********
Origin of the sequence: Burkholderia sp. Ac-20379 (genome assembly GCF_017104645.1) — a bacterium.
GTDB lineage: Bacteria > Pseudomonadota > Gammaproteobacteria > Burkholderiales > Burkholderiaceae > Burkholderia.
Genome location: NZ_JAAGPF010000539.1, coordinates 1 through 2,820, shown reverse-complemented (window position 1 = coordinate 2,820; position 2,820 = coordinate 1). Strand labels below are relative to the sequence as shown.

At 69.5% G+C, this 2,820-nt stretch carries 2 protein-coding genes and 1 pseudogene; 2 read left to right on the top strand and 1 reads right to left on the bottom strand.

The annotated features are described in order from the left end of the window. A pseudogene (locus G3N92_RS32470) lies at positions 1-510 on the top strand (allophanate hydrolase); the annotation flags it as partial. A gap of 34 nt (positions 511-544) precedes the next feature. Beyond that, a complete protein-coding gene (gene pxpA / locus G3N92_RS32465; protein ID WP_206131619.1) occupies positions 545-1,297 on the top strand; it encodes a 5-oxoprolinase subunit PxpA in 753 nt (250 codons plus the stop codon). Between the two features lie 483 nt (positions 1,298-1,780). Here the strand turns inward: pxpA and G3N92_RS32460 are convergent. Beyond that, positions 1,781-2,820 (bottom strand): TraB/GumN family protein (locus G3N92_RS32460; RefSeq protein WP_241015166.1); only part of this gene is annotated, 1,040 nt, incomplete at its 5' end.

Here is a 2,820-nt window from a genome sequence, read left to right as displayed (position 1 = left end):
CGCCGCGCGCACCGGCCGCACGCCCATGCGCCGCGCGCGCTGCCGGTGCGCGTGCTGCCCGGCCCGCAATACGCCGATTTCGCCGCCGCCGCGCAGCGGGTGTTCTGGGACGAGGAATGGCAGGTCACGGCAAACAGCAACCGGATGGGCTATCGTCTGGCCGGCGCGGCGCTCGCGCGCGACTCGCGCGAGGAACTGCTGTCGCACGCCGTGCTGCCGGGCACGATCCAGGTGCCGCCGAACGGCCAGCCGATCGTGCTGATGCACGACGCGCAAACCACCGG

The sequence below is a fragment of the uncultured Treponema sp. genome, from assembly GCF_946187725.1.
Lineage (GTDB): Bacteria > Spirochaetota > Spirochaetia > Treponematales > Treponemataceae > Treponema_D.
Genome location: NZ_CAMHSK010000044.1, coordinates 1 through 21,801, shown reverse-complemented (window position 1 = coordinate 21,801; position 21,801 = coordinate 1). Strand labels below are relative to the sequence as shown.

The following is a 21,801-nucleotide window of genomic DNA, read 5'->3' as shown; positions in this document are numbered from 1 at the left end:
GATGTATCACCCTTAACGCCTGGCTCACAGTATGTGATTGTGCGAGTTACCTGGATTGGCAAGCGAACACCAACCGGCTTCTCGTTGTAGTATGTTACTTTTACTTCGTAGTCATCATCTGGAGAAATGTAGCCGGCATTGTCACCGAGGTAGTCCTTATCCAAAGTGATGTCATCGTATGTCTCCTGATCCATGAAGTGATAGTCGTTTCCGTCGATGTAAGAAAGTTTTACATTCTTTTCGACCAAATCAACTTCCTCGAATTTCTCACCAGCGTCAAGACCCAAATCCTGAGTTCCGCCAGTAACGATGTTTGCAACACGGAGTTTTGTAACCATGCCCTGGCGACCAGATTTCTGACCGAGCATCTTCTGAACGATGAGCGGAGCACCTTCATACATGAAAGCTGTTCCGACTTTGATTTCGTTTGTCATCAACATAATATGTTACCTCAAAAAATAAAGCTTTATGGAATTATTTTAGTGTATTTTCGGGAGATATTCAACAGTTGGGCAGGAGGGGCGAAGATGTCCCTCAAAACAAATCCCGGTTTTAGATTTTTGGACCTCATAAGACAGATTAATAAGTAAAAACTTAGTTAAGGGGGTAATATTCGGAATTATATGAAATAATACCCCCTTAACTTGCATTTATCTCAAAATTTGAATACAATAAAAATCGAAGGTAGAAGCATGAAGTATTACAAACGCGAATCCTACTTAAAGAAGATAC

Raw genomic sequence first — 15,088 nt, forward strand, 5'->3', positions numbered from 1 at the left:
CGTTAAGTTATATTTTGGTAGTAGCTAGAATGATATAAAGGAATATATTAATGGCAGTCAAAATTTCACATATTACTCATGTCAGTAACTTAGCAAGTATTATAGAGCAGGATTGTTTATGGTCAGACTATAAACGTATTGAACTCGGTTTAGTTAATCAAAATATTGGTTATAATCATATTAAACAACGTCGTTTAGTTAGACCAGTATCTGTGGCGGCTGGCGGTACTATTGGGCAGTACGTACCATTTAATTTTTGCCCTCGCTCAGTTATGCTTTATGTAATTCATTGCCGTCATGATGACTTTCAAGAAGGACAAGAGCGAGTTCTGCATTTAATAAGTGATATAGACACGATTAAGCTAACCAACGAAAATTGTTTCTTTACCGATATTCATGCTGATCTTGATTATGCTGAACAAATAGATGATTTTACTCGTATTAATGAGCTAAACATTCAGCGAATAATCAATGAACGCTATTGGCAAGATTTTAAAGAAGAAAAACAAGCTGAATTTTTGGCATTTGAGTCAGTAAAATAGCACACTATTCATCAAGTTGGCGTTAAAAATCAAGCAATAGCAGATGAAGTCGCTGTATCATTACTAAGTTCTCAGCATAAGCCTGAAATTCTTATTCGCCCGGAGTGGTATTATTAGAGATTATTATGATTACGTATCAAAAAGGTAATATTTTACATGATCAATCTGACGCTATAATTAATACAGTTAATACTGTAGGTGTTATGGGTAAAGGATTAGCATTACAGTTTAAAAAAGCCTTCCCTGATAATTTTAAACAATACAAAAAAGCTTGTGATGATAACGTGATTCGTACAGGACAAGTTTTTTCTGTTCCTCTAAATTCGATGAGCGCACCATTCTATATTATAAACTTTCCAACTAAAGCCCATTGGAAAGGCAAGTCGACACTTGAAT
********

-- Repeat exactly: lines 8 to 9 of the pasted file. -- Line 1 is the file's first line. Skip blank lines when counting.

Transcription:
The sequence below is a fragment of the uncultured Treponema sp. genome, from assembly GCF_946187725.1.
Lineage (GTDB): Bacteria > Spirochaetota > Spirochaetia > Treponematales > Treponemataceae > Treponema_D.